Nine months since that original column ran, I am encouraged by the early results. (I preface that with the word "early" as nine months is but a day to us value investor types.) By way of reminder, the screen I used included the following criteria:
- Minimum Market Cap: $2.5 billion.
- Increasing dividends for each of the past seven years.
- Minimum dividend yield of 2%.
- Decrease in shares outstanding of at least 5% in the past year.
The biggest gainers included Lowe's ( LOW) (up 65.2%), Ameriprise Financial ( AMP) (up 54%), Safeway ( SWY) (up 51.4%), Assurant ( AIZ) (up 46.6%) and Walgreen ( WAG) (up 41.8%). Interestingly, there were no home runs and no terrible performers. There was just a boatload of singles and doubles, and that's all you really need. LOW data by YCharts
Granted, this group of companies performed better than the markets in very positive market conditions, but I would be very curious to see how they'd perform in more negative conditions. Given the dividend yield of the group, which was just a bit more than 3% when I wrote the original column, I'd expect better than market performance on the downside too, but I haven't been able to put this theory to the test -- not that I'm hoping for that opportunity. However, sooner or later it will happen, and we'll obtain the evidence as to whether this is a decent strategy in up and down markets.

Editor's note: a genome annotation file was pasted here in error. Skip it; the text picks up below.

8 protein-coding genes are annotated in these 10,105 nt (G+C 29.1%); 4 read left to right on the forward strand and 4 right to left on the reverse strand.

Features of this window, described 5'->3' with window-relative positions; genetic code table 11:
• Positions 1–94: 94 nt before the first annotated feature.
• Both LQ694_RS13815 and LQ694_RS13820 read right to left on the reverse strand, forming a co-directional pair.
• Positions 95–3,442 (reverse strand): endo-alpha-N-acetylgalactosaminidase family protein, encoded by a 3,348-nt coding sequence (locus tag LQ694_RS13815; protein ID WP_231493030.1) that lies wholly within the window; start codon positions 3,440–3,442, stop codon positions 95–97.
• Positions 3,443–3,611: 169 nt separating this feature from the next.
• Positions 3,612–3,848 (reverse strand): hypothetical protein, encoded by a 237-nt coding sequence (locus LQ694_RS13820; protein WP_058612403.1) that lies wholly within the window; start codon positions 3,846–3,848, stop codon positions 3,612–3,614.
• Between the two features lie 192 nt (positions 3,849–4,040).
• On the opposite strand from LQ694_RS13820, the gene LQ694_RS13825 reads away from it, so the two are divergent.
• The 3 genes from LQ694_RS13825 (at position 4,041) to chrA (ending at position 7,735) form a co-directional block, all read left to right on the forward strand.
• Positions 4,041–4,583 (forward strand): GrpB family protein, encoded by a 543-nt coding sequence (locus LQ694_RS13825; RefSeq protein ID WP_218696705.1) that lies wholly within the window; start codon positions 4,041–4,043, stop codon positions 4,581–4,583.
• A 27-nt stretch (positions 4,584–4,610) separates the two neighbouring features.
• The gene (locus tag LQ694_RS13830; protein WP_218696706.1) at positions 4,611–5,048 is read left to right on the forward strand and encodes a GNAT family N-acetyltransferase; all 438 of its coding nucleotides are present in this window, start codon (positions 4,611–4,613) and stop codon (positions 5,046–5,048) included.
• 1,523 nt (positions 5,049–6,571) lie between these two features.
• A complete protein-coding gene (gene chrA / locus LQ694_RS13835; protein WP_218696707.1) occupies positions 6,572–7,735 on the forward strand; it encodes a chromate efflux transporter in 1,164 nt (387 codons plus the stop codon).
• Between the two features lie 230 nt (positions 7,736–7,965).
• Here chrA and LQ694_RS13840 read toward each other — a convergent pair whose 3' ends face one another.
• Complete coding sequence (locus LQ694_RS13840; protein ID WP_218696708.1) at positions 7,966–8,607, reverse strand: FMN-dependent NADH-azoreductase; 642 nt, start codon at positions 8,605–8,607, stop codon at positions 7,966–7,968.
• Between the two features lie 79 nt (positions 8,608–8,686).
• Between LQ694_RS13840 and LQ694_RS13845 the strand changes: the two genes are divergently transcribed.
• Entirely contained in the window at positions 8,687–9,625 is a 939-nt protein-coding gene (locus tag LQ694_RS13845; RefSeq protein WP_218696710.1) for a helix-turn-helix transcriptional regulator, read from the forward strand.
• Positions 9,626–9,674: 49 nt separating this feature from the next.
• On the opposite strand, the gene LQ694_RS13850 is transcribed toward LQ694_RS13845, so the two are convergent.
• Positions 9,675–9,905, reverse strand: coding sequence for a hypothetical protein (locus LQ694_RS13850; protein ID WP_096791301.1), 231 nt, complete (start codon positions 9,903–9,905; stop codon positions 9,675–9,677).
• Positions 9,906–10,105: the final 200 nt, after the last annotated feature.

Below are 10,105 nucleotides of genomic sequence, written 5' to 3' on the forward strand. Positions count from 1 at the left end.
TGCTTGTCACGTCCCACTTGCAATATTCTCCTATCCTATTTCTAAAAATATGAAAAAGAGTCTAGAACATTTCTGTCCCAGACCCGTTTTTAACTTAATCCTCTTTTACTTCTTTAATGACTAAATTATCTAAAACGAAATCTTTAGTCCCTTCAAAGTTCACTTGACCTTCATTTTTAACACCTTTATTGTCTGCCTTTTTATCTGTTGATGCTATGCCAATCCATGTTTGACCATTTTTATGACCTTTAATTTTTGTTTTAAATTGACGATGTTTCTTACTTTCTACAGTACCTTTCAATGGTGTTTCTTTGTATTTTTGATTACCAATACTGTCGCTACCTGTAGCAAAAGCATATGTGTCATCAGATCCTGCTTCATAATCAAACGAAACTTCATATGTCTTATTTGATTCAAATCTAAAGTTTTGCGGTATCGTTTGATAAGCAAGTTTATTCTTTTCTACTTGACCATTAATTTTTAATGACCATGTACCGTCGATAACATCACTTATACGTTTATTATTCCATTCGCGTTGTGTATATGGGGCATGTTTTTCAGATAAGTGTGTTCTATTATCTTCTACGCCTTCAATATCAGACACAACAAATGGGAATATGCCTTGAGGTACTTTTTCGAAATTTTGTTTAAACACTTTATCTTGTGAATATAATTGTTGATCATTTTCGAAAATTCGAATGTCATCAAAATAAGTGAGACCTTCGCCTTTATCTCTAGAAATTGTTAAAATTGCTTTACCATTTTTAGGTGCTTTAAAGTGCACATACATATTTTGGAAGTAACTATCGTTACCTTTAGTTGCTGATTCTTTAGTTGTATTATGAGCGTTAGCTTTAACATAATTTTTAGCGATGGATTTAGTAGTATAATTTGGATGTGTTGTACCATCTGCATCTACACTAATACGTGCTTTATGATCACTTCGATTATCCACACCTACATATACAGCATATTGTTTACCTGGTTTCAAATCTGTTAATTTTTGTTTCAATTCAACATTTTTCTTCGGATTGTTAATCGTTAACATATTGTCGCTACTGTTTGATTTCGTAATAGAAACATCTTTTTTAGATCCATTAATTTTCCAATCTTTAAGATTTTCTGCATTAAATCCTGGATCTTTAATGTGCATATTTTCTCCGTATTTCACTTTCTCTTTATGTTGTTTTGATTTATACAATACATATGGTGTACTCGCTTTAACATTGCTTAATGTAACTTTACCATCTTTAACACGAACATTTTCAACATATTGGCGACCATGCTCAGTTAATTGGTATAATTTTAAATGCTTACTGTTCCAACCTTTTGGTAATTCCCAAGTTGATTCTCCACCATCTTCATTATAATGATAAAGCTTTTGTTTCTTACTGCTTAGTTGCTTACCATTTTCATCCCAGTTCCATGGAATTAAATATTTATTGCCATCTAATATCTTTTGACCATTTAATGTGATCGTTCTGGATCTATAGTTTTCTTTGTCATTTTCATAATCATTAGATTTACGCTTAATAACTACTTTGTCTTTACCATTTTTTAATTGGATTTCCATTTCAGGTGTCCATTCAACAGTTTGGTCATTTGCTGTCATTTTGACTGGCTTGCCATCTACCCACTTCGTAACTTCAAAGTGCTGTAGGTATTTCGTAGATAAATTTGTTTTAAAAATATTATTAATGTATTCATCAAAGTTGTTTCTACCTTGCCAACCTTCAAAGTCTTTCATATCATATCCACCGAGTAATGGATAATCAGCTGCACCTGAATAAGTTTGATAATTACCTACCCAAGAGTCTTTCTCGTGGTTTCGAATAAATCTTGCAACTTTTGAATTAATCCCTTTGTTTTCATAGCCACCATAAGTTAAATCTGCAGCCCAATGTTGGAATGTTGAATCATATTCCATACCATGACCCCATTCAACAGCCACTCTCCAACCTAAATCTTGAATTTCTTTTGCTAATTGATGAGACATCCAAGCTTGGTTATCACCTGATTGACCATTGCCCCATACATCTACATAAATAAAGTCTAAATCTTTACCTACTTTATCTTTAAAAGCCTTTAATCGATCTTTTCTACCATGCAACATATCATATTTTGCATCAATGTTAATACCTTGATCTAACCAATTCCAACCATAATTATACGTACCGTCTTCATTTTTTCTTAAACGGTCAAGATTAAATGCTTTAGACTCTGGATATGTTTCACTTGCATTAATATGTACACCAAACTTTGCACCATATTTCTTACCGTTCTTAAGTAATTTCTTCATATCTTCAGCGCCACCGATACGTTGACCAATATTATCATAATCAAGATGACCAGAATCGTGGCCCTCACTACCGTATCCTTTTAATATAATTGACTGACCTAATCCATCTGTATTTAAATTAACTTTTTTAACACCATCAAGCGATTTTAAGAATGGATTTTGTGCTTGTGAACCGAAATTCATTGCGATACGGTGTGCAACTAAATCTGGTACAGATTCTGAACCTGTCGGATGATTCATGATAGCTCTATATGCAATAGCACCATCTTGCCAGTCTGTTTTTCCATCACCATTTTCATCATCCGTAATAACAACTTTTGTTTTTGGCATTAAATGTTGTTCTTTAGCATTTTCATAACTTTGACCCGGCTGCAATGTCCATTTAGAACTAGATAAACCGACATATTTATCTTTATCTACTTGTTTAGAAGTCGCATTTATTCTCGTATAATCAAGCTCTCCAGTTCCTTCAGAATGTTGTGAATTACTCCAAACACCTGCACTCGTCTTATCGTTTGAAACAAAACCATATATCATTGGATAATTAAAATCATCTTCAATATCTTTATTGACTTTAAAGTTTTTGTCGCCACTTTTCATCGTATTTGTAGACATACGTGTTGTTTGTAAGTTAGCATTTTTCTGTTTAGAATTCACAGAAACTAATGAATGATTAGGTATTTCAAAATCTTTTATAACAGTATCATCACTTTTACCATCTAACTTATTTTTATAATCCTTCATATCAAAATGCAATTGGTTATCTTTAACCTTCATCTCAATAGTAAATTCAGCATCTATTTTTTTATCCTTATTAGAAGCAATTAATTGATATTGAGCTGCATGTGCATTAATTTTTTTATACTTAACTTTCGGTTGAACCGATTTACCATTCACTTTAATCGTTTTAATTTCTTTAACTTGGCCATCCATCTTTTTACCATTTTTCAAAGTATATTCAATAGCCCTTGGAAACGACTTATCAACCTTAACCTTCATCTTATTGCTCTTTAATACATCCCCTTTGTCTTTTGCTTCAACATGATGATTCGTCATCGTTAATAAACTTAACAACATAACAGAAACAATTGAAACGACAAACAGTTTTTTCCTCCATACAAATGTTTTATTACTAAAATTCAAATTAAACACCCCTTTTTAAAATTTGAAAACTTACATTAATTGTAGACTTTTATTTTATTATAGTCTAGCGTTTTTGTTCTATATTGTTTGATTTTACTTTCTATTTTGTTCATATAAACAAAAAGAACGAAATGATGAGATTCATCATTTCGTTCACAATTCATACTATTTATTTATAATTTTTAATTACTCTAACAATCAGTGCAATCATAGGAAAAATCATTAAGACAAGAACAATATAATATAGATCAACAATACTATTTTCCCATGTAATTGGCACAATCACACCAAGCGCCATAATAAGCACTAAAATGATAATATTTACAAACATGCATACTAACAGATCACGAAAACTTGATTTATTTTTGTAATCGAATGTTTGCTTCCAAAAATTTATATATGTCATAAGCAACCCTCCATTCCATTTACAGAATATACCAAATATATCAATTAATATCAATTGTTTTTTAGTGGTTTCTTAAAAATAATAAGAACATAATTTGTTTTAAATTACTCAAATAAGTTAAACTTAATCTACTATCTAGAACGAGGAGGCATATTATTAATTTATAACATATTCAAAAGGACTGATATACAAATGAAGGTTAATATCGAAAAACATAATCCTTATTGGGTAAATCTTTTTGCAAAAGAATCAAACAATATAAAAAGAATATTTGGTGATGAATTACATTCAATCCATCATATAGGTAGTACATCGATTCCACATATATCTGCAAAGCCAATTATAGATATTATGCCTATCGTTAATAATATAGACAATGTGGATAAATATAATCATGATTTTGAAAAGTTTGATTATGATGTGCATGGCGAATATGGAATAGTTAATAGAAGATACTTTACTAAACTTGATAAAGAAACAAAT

Not all stock screens that I've devised and used during my career have stood the test of time; sometimes they are just lucky and the luck does not last. We'll have to see if the combination of dividend growth and stock buybacks can indeed stand the test of time. At the time of publication, Heller had no positions in stocks mentioned. Follow @JonMHellerCFA This article is commentary by an independent contributor, separate from TheStreet's regular news coverage.